Scottish Secretary Alistair Carmichael has offered to extend plans to give voters the power to kick-out their MP so they include MSPs as well.
A watered-down version of the proposals were included yesterday in the Westminster coalition’s final Queen’s Speech before next year’s election.
The new Bill would give constituents the power to sack their MP if they are sentenced to up to 12 months in jail, or if the House of Commons authorities rule a member has engaged in “serious wrongdoing”.
Mr Carmichael said he would seek to extend the plans to include Holyrood if there was the agreement of the parties north of the border.
The issue was raised in Holyrood after current rules meant ex-Dunfermline MSP Bill Walker could not be removed despite being found guilty of domestic abuse.
Mr Carmichael, Liberal Democrat MP for the northern isles, said he had written to the Scottish party leaders asking if there was agreement on proposals for Holyrood.
“If there is a consensus among the Scottish parties I will do everything possible to make sure amendments would be brought forward to extend the provisions to the Scottish Parliament,” he said.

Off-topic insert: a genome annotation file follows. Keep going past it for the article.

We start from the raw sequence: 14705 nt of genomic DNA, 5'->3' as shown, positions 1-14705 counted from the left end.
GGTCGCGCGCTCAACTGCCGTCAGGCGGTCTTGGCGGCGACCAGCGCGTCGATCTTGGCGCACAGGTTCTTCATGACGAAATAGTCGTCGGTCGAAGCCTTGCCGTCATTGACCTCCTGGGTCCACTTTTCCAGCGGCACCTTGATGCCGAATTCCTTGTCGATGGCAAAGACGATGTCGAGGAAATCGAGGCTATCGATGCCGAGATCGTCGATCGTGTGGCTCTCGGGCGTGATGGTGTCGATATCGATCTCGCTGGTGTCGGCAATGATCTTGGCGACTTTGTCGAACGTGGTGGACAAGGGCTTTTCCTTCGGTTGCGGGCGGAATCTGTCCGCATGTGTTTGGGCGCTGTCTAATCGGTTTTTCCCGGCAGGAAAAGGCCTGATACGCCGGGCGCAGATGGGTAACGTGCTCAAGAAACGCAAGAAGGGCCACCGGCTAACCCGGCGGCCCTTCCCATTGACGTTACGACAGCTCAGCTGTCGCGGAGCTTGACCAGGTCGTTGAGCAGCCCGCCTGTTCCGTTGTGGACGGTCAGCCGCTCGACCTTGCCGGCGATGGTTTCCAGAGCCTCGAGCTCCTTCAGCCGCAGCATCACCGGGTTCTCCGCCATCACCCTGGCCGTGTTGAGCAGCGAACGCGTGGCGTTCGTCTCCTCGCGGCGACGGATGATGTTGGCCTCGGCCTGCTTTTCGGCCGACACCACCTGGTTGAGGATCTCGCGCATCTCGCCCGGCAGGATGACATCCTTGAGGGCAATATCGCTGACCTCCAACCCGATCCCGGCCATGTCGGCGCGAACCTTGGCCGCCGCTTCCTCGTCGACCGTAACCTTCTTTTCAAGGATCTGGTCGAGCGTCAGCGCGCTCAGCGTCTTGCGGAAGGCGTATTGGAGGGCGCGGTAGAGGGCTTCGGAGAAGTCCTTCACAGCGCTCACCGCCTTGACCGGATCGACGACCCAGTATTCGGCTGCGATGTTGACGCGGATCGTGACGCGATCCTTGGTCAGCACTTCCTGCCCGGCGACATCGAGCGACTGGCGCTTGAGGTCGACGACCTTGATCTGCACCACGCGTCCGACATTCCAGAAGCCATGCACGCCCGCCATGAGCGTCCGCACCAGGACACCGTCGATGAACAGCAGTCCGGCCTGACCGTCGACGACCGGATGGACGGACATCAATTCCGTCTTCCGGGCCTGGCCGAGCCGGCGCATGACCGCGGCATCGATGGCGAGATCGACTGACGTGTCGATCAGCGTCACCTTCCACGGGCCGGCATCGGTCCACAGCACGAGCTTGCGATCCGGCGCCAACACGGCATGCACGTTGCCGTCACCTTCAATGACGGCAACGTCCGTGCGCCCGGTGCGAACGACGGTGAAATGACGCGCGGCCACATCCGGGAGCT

The recall proposal was one of 11 Bills outlined in the Queen’s Speech yesterday for the coalition’s final year in power at Westminster.
Major changes to pensions were detailed, including allowing people to draw their retirement income in one go if they choose, and separate plans to let employees pay into Dutch-style collective pension funds.
A Bill to tackle human trafficking also featured, as well as a crackdown on the abuse of zero hours contracts, and confirmation of tax-free childcare plans.
The coalition had been accused of presiding over a “zombie” parliament, because of the lack of remaining legislation.
Labour’s Shadow Scottish Secretary Margaret Curran said: “It’s now more clear than ever that Scots are being let down by two governments with the wrong priorities.”
Angus Robertson MP, SNP Westminster leader, said: “The absence of any mention at all of the Westminster parties’ plans for Scotland in the Queen’s Speech is extraordinary.”
Sir Malcolm Bruce, deputy Lib Dem leader, said: “This represents the biggest reform of pensions since Lloyd George’s time.”